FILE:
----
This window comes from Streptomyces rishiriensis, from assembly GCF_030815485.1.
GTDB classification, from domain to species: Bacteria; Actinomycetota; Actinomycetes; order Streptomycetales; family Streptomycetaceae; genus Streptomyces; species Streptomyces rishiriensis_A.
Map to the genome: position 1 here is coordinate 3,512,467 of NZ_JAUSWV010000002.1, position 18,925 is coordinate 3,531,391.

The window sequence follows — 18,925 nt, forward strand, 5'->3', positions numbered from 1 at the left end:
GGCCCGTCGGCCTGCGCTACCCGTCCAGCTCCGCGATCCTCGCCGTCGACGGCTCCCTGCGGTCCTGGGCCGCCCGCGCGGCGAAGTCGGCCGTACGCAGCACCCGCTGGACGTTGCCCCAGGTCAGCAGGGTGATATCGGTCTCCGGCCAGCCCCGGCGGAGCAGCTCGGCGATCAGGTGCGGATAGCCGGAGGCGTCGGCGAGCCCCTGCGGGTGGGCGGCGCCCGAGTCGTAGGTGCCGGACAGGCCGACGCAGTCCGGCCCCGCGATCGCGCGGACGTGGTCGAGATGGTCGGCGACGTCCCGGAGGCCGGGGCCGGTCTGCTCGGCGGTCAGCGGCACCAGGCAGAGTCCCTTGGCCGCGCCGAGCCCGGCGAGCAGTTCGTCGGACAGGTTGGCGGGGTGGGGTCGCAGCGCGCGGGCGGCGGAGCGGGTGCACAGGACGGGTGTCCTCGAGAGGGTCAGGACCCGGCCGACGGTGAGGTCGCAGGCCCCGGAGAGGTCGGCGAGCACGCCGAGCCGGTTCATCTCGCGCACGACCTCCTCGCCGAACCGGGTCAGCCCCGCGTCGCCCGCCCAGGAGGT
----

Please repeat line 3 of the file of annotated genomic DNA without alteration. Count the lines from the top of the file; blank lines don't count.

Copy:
Map to the genome: position 1 here is coordinate 3,512,467 of NZ_JAUSWV010000002.1, position 18,925 is coordinate 3,531,391.